Where's My Joy?



I just got back from spending a week in Austin at Austin City Limits Fest.  Again, musicians were my subjects of observation.  I keep choosing musicians because I find them the perfect examples for tricky-to-build businesses.  The competition is is fierce and to be successful you have to observe all the steps that any successful business has to hit:  your audience has to love you no matter how talented or skillful you are, you have to be your brand, you have to have a tremendous amount of grit and vision to build your career, and I am going to add another hugely important ingredient:  above all, you have to have, live and exude JOY.

I saw a ton of great performances, highlights being Sons of Fathers, Shovels and Rope, Thao & the Get Down Stay Down, Reignwolf, Little Green Cars and Bright Light Social Hour.  Many of these are hot and coming new acts and passion and joy are still palpable.

The big gap I noticed with two of the headliners:  Depeche Mode and The Cure.  I used to be a huge fan of both of these bands and was excited to see them.  Depeche Mode rocked the field, inspiring spontaneous dance parties and sing-alongs.  These guys looked great, put a ton of energy into their performance and were clearly enjoying themselves.  Next day, The Cure.  They sound the same, but that's all the good I can say.  I felt like I was watching zombies.  All my teenage images of The Cure crumbled and the completely joyless delivery inspired us to leave and find something more interesting.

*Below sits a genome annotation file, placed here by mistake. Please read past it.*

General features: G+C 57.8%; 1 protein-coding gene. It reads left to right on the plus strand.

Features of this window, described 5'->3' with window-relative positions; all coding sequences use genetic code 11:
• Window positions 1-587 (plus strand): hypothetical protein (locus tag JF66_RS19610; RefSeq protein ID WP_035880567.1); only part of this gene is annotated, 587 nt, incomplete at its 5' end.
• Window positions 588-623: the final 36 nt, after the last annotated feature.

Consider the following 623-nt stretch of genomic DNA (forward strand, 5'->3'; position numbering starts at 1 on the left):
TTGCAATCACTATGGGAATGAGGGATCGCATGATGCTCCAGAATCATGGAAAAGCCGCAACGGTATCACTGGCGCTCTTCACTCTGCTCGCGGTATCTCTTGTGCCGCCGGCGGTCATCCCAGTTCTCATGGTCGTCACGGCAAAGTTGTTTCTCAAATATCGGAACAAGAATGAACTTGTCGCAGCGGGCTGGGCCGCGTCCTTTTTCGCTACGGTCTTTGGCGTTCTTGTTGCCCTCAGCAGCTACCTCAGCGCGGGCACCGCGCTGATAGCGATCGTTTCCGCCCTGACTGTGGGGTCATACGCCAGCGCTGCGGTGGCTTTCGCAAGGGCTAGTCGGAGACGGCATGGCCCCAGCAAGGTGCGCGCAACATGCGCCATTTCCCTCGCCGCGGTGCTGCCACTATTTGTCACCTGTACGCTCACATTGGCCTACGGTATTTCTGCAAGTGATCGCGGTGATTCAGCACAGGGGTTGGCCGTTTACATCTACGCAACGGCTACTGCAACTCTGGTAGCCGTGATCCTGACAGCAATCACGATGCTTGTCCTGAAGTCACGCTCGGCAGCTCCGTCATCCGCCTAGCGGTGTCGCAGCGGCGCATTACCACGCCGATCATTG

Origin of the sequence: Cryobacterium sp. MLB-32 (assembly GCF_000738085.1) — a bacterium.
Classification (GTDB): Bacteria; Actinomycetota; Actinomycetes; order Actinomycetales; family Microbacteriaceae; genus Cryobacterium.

What I took away from it was this:  how well you do something is going to be hugely impacted by how much joy you have doing it.  The basic outcome may be the same, but joy adds a whole other dimension that makes it or breaks it.

Where in your life do you experience unencumbered joy?  Where in you does it live?

In my life, the place of limitless joy is skiing.  Floating, flying through the turns, adventure, adrenaline, maybe starting with a plan but then dancing with the mountain and the conditions, having courage, letting go, making it by instinct and skill.

My skiing persona is the same person that shows up for your coaching calls:  getting on a ride with you, starting with a plan and then dancing in the moment, noticing the conditions and challenging them, having courage, letting go, trusting my skills and my instincts.  And always getting to the end of the run with new insights, exhilarated, with a sense of completion and a new plan.

Where does your joy live?  And where will it take you?